So then, after a league final that was settled after two games and by the thinnest of margins, after all the talk of systems and the traditionalists war upon them and after the sideline pyrotechnics from the assorted coaching staffs, it’s safe to say we all expected the Hurling Championship to be ignited by the final part of the Clare/Waterford trilogy at Semple Stadium.
Truth be told, it was an average game. The Hurling version of a holding episode of Game of Thrones. You’re damn glad it’s on and Lord knows you’ll have to wait a while for it to come back, but really, you’re here for blood not plot development.
Waterford arrived with the chip on the shoulder from that cruel league final defeat while Clare pitched up as the Kilkenny slayers in waiting and the game did stutter to life from the off. Stephen O’Keeffe pulled of a fabulous save from a David Reidy effort within ninety seconds which was to prove to be Clare’s only real goal chance and two minutes later, Maurice Shanahan was bobbling the ball into the corner of the net to give Waterford the type of cushion their famed system is made for.
Shanahan was responsible for a glorious looped backwards pass within those ten minutes but while undeniable quality was evident from both sides, the opening twelve minutes also brought eight wides and a share of aimless passes.
Both sides settled for letting their archers let fly from distance and the game started to resemble a pot shot exercise. For Clare, the question must be asked as to why they played the game on Waterford’s terms. Twice Podge Collins got something resembling decent service in the first half and twice he darted away from his marker and planted over a point.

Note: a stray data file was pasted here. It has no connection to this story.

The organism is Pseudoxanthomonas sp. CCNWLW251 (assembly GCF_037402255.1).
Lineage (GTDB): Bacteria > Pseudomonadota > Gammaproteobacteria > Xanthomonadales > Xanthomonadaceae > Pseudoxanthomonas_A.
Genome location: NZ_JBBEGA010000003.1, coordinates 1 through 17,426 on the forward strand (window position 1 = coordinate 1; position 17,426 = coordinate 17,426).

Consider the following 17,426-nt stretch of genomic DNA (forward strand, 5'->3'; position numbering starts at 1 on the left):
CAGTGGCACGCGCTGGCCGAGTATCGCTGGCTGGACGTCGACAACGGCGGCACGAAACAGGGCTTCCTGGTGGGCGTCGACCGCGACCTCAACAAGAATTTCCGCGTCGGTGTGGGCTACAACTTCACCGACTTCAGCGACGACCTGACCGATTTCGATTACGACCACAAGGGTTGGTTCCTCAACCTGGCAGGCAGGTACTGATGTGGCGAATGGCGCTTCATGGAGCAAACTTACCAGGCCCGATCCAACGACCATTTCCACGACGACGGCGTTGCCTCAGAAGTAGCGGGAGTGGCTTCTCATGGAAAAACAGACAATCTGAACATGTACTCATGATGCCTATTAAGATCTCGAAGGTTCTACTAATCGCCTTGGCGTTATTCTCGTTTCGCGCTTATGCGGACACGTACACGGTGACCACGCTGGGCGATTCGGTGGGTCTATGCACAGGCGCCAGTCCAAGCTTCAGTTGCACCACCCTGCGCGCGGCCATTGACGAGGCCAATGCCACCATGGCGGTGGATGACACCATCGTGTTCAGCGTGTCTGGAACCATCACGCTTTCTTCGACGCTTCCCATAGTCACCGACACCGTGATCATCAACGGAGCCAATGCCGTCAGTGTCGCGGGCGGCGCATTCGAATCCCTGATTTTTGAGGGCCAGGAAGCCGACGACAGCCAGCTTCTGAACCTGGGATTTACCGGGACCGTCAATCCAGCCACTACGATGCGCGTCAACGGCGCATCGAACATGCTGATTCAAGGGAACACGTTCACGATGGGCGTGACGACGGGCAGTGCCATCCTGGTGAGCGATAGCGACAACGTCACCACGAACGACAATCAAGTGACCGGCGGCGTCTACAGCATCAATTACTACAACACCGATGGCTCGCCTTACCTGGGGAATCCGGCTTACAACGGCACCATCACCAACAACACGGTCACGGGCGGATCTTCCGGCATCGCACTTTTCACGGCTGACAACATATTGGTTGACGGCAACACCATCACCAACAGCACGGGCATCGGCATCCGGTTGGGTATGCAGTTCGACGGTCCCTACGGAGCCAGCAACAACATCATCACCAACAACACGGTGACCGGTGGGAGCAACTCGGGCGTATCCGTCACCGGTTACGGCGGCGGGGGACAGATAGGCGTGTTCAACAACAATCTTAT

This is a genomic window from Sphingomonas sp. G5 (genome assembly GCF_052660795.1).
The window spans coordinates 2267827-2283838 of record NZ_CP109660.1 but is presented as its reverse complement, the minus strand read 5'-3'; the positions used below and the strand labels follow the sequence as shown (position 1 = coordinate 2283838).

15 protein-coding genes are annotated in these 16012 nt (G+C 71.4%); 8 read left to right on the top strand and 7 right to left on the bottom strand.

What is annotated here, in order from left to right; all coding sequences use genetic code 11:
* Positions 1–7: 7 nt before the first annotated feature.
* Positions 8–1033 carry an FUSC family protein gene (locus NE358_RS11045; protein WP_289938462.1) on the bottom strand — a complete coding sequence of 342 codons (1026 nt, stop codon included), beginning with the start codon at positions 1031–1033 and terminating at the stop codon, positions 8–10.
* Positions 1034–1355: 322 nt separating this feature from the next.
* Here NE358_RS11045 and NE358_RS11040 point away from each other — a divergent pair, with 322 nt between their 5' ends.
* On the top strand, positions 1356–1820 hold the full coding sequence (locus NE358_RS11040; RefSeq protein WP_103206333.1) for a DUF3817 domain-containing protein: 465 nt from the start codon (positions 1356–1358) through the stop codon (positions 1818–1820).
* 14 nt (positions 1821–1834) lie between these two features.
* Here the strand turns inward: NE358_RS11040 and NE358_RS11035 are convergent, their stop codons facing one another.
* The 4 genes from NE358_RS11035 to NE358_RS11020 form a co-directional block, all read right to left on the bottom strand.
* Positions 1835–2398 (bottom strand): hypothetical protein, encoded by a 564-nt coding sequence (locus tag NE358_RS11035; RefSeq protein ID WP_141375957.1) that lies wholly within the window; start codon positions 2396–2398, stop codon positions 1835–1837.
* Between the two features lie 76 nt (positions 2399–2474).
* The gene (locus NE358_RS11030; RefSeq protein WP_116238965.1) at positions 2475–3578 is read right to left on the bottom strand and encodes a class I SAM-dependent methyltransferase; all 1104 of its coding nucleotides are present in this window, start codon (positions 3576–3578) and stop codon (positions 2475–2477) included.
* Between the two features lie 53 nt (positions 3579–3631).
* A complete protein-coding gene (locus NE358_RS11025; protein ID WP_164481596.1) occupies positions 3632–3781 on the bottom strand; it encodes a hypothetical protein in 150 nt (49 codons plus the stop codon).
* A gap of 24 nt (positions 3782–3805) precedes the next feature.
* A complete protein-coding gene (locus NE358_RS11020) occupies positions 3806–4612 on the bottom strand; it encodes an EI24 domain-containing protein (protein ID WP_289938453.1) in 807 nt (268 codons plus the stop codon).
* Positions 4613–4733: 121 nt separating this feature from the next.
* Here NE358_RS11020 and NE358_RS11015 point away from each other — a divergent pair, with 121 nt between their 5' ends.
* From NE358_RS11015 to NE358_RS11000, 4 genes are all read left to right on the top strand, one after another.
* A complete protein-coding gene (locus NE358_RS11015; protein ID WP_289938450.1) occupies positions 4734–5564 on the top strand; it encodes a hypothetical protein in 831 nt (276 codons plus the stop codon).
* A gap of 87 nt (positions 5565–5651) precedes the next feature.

Tony Kelly was a far too regular visitor to his own half back line and while the Clare brains trust no doubt felt they had to counter the Waterford system, they ended up stifling their biggest assets.
For Waterford, Darragh Fives was outstanding in the first half, full of ranging running and popping up to put out fires while every so often Austin Gleeson punctuated the game with his class. One point with fifteen minutes to go summed up Waterford and Gleeson’s day as he calmly intercepted a Clare pass deep in his own half and pinged a long range strike effortlessly over the bar.
What league ? Dancing manager league jig
— Ken McGrath (@kenmcgrath78) June 5, 2016
When David McInerney made his much welcomed return off of the bench for Clare in the second half, the first thing he did was exchange half a dozen shoulders with Gleeson. The two clanged off of each other like deer breaking antlers but by then, Gleeson had already feasted on Clare from a distance. Give thanks that this tyro is around for the next decade.
Waterford had retreated at that point with their lead banked. It’s not made for a spectacle and in essence this Waterford system takes the unpredictability out of the game. It takes away a bit of the madness. There’s something of a classic Italian football team about Waterford in these moments when they apply the padlock and dare a team to score a goal. With a lead and with the likes of Gleeson and Kevin Moran hitting them over, it’s a system that could bring them all the way.
Derek McGrath is trying to cut down the variables in hurling and reduce chance. Everyone knows what Waterford are going to do, but that doesn’t mean it won’t be devilishly difficult to stop.